Whether you’re installing new pavers for a lovely backyard walkway, or your existing ones look sad and worn, consider staind pavers. Staining your pavers is an easy DIY project that can be done over a weekend…assuming the weather cooperates.
Using products you can purchase at your local hardware or home improvement store, you can easily personalize your pavers with a single stain. Or a pattern of different stains to create a beautiful effect that will make you smile every time you walk on it.
If you’re buying new pavers, look for ones that don’t have a sealant on them. No need in paying more for something that you’re going to need to remove anyway to get the concrete stain to stick.
To see if your existing pavers have a sealant on them, wash them down with a hose and notice what happens.
If the water beads your pavers have a sealant on them that will need to be removed before you can stain them. (Note: The sealant will be removed when you use the industrial cleaner referenced below)
Here’s how to make stained pavers for your backyard walkway:
Clean and remove stains
Wash previously installed pavers using a high-pressure washer to remove every trace of dirt possible. Using a brush with plastic bristles, detergent and warm water, scrub each paver, removing salt stains, mildew, grease and oil.
For stubborn stains let the cleaning solution sit on the pavers for twenty to thirty minutes before scrubbing and then rinse with hot water. (Note: Laundry detergent or liquid dish soap will take off most oil stains)
The whitish appearance of your existing pavers is caused by a natural process called efflorescence (a/k/a hard water stains). Hard water stains are the result of the salts in the pavers reacting to changes in the humidity, temperature and rainfall.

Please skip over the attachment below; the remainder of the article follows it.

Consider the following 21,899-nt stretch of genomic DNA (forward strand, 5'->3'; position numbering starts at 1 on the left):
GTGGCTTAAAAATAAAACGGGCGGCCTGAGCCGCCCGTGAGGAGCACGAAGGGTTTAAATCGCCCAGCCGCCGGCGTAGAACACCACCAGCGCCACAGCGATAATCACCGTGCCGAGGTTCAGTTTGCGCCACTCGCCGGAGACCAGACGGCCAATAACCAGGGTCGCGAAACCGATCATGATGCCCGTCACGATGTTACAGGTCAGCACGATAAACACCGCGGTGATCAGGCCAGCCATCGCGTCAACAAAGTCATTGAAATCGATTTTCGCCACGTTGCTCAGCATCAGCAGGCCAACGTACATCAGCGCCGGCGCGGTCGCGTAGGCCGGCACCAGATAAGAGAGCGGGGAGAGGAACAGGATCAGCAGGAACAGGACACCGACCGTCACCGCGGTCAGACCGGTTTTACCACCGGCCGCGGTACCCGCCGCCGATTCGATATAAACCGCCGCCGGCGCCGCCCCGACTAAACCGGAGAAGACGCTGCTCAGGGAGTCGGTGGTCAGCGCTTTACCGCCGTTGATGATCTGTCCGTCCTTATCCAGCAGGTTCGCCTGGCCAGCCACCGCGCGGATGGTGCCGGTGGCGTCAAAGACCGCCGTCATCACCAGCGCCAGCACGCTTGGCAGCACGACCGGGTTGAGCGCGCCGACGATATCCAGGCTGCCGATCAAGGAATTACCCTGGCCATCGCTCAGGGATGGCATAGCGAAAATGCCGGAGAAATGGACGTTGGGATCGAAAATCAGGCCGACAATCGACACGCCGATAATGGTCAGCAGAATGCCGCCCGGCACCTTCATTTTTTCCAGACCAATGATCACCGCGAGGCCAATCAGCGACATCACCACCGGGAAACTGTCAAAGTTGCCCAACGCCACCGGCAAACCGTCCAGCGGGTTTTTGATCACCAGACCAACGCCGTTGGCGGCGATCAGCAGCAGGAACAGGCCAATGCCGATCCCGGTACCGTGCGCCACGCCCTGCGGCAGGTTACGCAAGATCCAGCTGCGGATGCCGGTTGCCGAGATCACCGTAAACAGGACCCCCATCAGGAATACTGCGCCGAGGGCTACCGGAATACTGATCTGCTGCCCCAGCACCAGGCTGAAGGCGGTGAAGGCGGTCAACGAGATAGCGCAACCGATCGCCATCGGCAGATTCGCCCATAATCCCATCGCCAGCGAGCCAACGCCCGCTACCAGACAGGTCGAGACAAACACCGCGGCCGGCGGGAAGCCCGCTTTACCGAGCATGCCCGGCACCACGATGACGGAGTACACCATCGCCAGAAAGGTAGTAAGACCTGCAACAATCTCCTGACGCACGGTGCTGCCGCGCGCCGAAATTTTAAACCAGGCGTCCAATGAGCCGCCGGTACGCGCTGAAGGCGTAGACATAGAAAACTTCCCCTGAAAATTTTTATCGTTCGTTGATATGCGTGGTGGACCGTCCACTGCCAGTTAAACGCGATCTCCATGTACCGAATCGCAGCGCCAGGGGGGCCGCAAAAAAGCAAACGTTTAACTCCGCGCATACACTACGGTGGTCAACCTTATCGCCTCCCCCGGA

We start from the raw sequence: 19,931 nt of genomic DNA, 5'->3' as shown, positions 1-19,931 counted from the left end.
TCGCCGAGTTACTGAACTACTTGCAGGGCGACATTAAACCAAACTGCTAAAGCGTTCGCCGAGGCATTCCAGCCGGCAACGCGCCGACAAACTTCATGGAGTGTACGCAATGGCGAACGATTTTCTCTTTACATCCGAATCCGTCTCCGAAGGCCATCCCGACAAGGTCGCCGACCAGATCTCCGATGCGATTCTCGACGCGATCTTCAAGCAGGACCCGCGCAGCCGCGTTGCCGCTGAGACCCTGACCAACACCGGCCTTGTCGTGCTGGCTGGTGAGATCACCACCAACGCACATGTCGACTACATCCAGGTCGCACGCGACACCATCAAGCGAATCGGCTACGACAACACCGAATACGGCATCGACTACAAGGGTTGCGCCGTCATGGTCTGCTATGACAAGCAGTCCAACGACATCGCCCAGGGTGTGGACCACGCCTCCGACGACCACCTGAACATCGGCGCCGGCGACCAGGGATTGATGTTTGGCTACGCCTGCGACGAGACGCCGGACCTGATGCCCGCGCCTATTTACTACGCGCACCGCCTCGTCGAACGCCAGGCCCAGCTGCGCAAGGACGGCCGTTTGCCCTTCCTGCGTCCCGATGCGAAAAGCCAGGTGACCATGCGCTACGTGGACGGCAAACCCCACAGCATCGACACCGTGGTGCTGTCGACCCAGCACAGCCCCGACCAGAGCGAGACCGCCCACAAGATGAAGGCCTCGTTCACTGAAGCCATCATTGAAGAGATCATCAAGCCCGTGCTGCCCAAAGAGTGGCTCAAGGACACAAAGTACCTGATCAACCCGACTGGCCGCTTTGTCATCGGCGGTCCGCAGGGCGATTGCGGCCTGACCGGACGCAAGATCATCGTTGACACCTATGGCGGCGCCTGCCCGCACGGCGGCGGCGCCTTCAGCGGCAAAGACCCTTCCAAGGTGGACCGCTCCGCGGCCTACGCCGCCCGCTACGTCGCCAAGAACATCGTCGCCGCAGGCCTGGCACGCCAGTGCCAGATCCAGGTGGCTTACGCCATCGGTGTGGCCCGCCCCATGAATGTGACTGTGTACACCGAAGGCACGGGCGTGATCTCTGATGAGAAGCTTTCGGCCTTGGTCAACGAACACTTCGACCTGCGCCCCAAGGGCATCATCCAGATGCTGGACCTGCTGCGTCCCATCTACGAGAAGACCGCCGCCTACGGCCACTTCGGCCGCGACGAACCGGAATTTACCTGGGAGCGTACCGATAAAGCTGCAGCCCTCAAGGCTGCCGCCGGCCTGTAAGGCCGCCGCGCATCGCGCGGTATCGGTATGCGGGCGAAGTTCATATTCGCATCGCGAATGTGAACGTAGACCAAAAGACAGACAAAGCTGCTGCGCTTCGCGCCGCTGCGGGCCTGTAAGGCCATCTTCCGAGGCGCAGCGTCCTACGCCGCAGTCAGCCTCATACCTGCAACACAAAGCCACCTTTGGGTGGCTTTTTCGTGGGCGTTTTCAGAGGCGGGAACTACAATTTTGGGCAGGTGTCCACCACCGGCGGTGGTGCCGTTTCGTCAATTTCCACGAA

Use an efflorescence remover to remove these stains, after testing first in an inconspicuous area because of its abrasive qualities.
Paver manufacturers offer rust removal materials that can remove rust stains from your pavers. But it’s important to note that these products will remove any sealant and may cause etching as well. It’s recommended to apply the cleaner uniformly across the entire paver.
Inspect and prepare the pavers
After time, pavers can become chipped, cracked and gouged. If you add stain to damaged pavers you’ll only magnify their defects.
Repair surface scratches by sanding the pavers. If the damage is deeper, use a concrete patch kit for repairs and then sand down flush with the stone’s surface.
Wash with industrial cleaner
Using an industrial cleaner with etching agents, wash the pavers, whether they’re to be newly installed or already in place. This will open the pores of the concrete to allow the stain to be absorbed.
Wear latex gloves to prevent your skin from absorbing any of the chemicals and make sure you’re in a well ventilated area. After applying the cleaner, wait about 30 minutes before neutralizing the acid with a mix of water and vinegar and then wash the solution off.
Apply the concrete stain
Before applying everywhere, test the concrete stain first in an inconspicuous area, then let it dry for a few minutes to make sure you like the results.
Apply the concrete stain evenly in a single coat. Allow it to dry for at least four hours (or until dry to the touch). To ensure even coverage, add two to four coats, letting the stain dry between applications.
When you’ve achieved the look you want, apply sealer to the pavers using a brush, roller or sprayer to lock it in.
Wait two to three days before attempting to walk on the pavers. This will prevent the pattern on the bottom of your shoes from being transferred to the pavers. If you absolutely must walk on the stones, wear cotton booties or thick socks.
If you’re installing new pavers, wait two to three days to ensure they’re completely dry.
Finally, if you’ve stained existing pavers add more sand to the grout lines as needed to ensure that they remain stable and in place, and to help with your walkway’s appearance.